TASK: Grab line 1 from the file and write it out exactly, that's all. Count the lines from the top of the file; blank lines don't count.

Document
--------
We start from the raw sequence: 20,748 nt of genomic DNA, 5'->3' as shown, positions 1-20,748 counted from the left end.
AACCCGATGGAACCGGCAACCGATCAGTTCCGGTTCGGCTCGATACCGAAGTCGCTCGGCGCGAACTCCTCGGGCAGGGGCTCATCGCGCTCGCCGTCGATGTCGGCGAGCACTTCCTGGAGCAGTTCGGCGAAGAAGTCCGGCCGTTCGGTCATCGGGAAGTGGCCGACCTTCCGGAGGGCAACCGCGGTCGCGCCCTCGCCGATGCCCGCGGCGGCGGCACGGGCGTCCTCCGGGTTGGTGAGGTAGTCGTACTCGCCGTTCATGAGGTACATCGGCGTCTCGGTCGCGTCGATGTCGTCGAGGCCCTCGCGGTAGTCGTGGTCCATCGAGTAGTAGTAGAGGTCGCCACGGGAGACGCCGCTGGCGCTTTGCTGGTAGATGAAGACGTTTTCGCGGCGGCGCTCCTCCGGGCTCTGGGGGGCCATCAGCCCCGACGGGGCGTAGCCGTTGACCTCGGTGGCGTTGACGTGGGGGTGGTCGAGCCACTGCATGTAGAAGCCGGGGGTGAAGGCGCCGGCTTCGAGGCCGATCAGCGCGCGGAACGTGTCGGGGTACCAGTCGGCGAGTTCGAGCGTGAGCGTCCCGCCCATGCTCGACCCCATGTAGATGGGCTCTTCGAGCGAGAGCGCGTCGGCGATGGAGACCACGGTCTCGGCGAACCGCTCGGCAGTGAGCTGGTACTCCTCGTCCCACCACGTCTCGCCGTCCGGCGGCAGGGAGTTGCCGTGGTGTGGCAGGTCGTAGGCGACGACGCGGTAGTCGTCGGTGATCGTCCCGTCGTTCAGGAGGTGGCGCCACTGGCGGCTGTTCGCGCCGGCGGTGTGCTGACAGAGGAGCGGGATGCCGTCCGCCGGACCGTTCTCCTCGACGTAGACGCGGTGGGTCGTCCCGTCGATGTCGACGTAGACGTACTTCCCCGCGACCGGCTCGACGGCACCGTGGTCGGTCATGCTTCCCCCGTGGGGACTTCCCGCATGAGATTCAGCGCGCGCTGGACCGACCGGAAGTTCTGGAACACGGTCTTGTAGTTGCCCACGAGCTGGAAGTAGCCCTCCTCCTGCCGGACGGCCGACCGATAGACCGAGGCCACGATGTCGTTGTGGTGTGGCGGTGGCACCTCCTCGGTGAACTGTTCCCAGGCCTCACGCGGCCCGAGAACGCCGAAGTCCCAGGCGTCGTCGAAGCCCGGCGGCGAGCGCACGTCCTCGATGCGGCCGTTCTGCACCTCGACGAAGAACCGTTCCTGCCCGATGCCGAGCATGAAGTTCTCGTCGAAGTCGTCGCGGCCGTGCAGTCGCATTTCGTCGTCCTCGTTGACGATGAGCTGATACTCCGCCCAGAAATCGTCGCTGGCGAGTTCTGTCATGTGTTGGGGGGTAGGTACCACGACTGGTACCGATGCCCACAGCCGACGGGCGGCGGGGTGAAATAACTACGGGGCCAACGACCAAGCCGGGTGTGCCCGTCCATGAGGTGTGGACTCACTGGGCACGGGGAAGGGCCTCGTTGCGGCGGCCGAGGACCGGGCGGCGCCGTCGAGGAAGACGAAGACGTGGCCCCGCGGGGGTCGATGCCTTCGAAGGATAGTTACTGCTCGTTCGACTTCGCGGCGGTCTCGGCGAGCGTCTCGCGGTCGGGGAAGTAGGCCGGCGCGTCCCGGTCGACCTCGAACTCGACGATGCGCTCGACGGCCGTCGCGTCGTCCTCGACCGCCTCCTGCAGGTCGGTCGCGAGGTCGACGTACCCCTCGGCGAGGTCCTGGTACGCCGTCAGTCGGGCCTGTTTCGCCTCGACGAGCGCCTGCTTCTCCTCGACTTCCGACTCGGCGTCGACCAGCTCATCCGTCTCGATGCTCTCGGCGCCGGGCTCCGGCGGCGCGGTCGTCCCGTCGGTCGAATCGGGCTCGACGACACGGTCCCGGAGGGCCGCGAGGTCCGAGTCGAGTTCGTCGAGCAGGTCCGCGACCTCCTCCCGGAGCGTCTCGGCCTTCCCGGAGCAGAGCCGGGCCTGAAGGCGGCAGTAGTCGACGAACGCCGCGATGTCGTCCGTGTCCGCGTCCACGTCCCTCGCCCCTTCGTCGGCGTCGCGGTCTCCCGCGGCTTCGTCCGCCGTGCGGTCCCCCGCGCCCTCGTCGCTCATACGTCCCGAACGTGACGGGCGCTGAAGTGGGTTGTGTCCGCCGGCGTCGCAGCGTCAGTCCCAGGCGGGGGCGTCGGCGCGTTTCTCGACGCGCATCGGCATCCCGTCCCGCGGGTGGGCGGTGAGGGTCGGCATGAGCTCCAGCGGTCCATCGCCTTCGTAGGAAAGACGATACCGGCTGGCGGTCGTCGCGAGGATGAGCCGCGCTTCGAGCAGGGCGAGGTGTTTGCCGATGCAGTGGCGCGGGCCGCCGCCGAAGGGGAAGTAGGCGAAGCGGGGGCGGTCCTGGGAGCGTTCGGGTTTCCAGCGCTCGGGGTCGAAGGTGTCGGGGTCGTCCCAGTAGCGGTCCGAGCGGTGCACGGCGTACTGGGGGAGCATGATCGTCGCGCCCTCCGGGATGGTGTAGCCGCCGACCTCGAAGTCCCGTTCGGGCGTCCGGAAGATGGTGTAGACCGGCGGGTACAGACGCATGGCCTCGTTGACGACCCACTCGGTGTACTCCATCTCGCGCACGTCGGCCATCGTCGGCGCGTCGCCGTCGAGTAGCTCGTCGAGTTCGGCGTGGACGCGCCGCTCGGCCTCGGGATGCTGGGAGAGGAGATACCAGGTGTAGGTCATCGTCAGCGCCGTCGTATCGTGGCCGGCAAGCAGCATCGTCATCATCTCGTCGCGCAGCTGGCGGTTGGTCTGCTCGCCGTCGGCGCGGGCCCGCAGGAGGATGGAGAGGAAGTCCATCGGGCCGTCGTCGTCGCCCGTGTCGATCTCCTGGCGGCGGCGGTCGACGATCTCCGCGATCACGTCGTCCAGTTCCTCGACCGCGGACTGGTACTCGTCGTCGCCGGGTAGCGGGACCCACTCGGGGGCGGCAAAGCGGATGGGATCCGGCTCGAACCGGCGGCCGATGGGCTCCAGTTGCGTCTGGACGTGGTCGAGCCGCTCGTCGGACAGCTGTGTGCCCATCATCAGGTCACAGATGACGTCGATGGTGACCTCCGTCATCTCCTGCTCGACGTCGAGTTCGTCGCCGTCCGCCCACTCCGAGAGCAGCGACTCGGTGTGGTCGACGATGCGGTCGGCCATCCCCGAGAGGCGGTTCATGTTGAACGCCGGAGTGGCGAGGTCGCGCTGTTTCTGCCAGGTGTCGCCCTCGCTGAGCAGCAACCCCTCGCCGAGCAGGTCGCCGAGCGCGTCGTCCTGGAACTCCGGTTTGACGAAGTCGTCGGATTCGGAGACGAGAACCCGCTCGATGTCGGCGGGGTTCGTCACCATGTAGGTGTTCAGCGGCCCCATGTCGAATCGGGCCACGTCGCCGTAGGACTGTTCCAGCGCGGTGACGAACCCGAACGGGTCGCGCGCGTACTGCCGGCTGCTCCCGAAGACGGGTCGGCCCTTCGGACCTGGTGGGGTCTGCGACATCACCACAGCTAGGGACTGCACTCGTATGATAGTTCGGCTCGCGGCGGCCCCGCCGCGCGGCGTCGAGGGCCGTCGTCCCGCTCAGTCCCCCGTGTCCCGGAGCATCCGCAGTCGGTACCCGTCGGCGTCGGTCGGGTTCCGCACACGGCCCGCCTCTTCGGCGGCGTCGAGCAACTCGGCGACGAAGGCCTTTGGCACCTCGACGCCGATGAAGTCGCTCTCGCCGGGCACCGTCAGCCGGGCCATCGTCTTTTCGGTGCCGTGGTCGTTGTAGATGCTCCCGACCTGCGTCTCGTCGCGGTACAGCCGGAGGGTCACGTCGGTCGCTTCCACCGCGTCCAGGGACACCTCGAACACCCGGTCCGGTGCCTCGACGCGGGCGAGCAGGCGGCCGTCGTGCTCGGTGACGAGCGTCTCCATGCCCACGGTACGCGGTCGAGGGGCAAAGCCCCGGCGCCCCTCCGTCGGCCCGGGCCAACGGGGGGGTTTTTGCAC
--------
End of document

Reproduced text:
We start from the raw sequence: 20,748 nt of genomic DNA, 5'->3' as shown, positions 1-20,748 counted from the left end.